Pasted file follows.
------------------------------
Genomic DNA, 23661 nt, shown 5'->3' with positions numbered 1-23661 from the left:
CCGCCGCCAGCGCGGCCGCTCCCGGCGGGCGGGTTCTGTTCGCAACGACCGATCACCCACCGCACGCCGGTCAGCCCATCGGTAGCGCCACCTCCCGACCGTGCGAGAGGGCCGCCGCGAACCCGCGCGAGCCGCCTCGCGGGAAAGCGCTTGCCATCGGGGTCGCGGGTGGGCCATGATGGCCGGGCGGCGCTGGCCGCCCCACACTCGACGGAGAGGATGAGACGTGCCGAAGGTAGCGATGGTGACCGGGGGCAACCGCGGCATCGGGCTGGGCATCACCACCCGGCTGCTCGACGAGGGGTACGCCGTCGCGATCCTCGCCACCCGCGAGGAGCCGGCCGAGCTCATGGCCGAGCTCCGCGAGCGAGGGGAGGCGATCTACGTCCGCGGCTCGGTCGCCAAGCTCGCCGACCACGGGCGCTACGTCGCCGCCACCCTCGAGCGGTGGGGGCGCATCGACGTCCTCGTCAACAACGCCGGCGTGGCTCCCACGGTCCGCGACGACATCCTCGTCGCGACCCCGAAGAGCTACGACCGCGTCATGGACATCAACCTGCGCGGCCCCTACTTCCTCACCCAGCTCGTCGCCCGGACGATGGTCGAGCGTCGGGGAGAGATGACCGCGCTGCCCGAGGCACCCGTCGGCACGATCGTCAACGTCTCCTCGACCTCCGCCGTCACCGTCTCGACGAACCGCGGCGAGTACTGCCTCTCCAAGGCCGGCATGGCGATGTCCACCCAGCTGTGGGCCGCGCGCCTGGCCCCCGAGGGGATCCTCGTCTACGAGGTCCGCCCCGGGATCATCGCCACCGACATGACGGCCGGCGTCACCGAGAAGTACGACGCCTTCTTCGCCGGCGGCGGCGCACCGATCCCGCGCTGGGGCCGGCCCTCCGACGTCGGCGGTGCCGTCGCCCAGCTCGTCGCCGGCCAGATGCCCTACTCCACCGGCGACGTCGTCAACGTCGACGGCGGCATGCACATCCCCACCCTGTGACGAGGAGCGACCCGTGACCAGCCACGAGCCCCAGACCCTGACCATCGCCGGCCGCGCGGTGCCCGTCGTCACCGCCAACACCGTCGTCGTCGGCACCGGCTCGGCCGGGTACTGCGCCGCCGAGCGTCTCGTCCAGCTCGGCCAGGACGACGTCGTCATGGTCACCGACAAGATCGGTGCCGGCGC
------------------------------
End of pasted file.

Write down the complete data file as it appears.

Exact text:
Genomic DNA, 23661 nt, shown 5'->3' with positions numbered 1-23661 from the left:
CCGCCGCCAGCGCGGCCGCTCCCGGCGGGCGGGTTCTGTTCGCAACGACCGATCACCCACCGCACGCCGGTCAGCCCATCGGTAGCGCCACCTCCCGACCGTGCGAGAGGGCCGCCGCGAACCCGCGCGAGCCGCCTCGCGGGAAAGCGCTTGCCATCGGGGTCGCGGGTGGGCCATGATGGCCGGGCGGCGCTGGCCGCCCCACACTCGACGGAGAGGATGAGACGTGCCGAAGGTAGCGATGGTGACCGGGGGCAACCGCGGCATCGGGCTGGGCATCACCACCCGGCTGCTCGACGAGGGGTACGCCGTCGCGATCCTCGCCACCCGCGAGGAGCCGGCCGAGCTCATGGCCGAGCTCCGCGAGCGAGGGGAGGCGATCTACGTCCGCGGCTCGGTCGCCAAGCTCGCCGACCACGGGCGCTACGTCGCCGCCACCCTCGAGCGGTGGGGGCGCATCGACGTCCTCGTCAACAACGCCGGCGTGGCTCCCACGGTCCGCGACGACATCCTCGTCGCGACCCCGAAGAGCTACGACCGCGTCATGGACATCAACCTGCGCGGCCCCTACTTCCTCACCCAGCTCGTCGCCCGGACGATGGTCGAGCGTCGGGGAGAGATGACCGCGCTGCCCGAGGCACCCGTCGGCACGATCGTCAACGTCTCCTCGACCTCCGCCGTCACCGTCTCGACGAACCGCGGCGAGTACTGCCTCTCCAAGGCCGGCATGGCGATGTCCACCCAGCTGTGGGCCGCGCGCCTGGCCCCCGAGGGGATCCTCGTCTACGAGGTCCGCCCCGGGATCATCGCCACCGACATGACGGCCGGCGTCACCGAGAAGTACGACGCCTTCTTCGCCGGCGGCGGCGCACCGATCCCGCGCTGGGGCCGGCCCTCCGACGTCGGCGGTGCCGTCGCCCAGCTCGTCGCCGGCCAGATGCCCTACTCCACCGGCGACGTCGTCAACGTCGACGGCGGCATGCACATCCCCACCCTGTGACGAGGAGCGACCCGTGACCAGCCACGAGCCCCAGACCCTGACCATCGCCGGCCGCGCGGTGCCCGTCGTCACCGCCAACACCGTCGTCGTCGGCACCGGCTCGGCCGGGTACTGCGCCGCCGAGCGTCTCGTCCAGCTCGGCCAGGACGACGTCGTCATGGTCACCGACAAGATCGGTGCCGGCGC